The restoration of the Galicia-Volyn principality did not please anyone. The first, of course, were the Hungarians, and King Andras II sent, under the leadership of his son Bela, a large army to Galich. A large army is a big defeat. In 1229, all possible factors were against the Hungarians. Daniel met them on the outskirts of Galich and in the course of numerous skirmishes inflicted heavy losses on them, without entering into a great battle. The Magyars deployed their army, but the Rus continued to pursue, and then there were rains, floods and an epidemic among the soldiers. Having suffered heavy losses, the Hungarian army was still able to return home, but had to forget about campaigns against Galich for some time.
But there was no time to rest: to replace the external enemy, the internal enemy raised his head. All the same, Alexander Belzsky, who continued to wish himself in possession of Volyn, teamed up with the Galician nobility, which continued to stir up the water. A conspiracy was drawn up, according to which the Romanovichs were to be burned in the palace during the feast (the princely palaces in Galich were built of wood). The plot opened up by accident: for the sake of laughter, playfully, Vasilko threatened the participants in the plot with a sword, they considered that they had been opened, and immediately laid out everything they knew. Alexander lost his principality, but in 1231, Daniel still had to leave the city, when at the approach of the Hungarian troops the boyars rebelled again. To reign in Galich, Andras of Hungary again sat down.
Daniel could only do the same thing as always: fighting in small wars, enter into alliances in order to use them in the future. After the loss of Galich, he took part in another strife for the capital of Russia, supporting Vladimir Rurikovich, who at that time defended Kiev from Mikhail Chernigovsky. Having received a gratitude to the city in Poros, Daniel distributed them to the sons of Mstislav Udatny, thus luring them out of the enemy camp. In the same year, it was necessary to repel several raids of Hungarians and Bokhovites in Volyn. The latter represented a very high-handed group of tribes, which only indirectly obeyed Kiev and had their own boyars, and, possibly, their own princes (although the Bolokhov princes are a separate issue altogether). During the formation of the Romanovich state, they perceived the new western neighbor as a threat and constantly intervened in their affairs.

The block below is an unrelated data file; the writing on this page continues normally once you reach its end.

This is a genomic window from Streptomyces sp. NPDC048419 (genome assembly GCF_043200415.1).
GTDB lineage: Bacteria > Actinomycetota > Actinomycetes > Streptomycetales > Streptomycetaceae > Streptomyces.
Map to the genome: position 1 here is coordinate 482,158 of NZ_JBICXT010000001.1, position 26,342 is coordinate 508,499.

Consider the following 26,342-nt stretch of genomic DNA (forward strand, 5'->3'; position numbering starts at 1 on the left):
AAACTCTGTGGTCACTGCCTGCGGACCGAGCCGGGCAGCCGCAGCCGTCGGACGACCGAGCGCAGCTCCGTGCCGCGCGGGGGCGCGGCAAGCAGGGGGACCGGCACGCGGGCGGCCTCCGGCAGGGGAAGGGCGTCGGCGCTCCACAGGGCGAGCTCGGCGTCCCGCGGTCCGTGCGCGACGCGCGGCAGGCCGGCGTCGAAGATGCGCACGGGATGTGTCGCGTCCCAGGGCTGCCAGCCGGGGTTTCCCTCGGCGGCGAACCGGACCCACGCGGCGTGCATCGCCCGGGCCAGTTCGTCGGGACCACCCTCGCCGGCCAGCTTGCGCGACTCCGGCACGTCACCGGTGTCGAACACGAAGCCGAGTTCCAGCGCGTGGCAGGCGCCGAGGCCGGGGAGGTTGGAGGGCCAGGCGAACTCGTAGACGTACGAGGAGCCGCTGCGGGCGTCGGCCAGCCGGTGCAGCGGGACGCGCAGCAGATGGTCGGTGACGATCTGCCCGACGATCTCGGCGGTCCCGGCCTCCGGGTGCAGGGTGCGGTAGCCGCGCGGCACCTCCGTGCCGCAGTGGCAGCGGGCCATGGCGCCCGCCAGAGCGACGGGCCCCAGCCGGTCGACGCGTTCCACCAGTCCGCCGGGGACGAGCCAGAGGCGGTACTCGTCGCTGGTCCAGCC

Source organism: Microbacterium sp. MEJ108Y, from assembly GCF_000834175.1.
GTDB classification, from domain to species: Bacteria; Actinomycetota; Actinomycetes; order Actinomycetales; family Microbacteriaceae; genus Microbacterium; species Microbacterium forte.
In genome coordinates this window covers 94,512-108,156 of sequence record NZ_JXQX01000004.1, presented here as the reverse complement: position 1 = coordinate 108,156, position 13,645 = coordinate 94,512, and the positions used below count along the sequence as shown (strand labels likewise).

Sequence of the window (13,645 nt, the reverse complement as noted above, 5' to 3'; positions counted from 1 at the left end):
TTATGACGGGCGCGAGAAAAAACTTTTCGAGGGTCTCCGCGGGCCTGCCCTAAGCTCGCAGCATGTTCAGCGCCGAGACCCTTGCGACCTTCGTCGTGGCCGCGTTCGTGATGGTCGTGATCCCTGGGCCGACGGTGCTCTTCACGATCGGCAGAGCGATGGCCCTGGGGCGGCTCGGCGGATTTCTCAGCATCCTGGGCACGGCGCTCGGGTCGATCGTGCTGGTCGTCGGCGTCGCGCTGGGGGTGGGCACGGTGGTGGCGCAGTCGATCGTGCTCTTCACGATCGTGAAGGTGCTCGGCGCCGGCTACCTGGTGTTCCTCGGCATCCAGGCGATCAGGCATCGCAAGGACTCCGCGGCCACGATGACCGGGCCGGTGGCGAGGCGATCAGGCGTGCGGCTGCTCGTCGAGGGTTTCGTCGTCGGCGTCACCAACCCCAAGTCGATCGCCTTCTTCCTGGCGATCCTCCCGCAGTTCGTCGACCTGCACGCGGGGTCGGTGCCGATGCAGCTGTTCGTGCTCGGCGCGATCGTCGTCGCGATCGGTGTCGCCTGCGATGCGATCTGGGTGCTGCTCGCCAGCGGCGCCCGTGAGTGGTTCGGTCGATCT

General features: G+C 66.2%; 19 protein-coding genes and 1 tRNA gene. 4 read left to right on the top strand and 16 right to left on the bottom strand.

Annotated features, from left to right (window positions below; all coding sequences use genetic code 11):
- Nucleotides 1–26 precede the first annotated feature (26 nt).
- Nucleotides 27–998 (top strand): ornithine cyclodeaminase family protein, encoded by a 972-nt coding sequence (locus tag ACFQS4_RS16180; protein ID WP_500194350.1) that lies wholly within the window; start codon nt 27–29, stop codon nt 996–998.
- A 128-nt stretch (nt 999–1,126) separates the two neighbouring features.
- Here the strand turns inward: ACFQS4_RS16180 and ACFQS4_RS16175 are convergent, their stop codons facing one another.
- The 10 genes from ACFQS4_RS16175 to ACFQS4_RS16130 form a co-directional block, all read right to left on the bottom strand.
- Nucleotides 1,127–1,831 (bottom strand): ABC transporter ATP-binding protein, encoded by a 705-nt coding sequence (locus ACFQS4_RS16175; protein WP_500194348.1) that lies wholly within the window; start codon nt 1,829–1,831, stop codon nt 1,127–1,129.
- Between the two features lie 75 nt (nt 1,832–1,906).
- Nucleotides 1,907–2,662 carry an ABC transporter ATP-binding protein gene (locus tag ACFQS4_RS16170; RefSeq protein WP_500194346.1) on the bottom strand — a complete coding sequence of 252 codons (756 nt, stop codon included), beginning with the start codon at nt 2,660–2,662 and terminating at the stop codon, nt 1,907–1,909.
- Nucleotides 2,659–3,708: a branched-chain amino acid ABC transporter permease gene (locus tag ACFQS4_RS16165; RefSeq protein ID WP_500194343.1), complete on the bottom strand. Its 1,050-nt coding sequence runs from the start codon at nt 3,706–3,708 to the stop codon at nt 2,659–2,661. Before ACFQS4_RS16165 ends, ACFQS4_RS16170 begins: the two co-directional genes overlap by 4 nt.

In 1233, Daniel again returned Galich, during the siege of which the royal Andras died. The unity of the Romanovic state was restored. Alexander Vsevolodovich, the former prince of Belz, was put in prison, as there was information about his next conspiracy with the Galician nobility, which was headed by a certain Sudislav, who acted in the best traditions of the Kormilichichi. In 1234, he had to again help Vladimir Kiev, who was besieged by Mikhail Chernigov. The blow to the princedom of the latter was a success, but soon the defeat of the Polovtsian army and the Russian prince Izyaslav Vladimirovich, the son of Vladimir Igorevich, one of the three Igorevichs who ruled Galich a quarter century ago, soon followed. Following this, the Galician boyars entered into a conspiracy with Mikhail Chernigovsky, who misinformed Daniel about enemy actions. As a result, in 1235, Galich was open to attack, was lost by the Romanovichs, and with the approval of the local nobility, the very same Mikhail Chernigovsky sat there to rule.
The constant strife and invasions of foreigners, which did not stop in Southwest Russia after the death of Roman Mstislavich, began to bore everyone. (Even the author of this article was tired of describing all these relatively minor conflicts with a constant change in the layout of the unions with an almost unchanged composition of the main actors.) Daniel Romanovich, who also turned out to be against numerous opponents with a small squad, was also tired. After the loss of Galich, he decided on a very radical and controversial step - to recognize himself as a vassal of the recently crowned Hungarian monarch Bela IV, with whom he had a good relationship (Daniil and Bela were brought up at the Hungarian court for some time and to some extent were friends). Alas, the Romanovichs did not receive help in exchange for such a significant concession, and therefore they had to rake all this mess on their own, forgetting the oath of vassal fidelity along the way.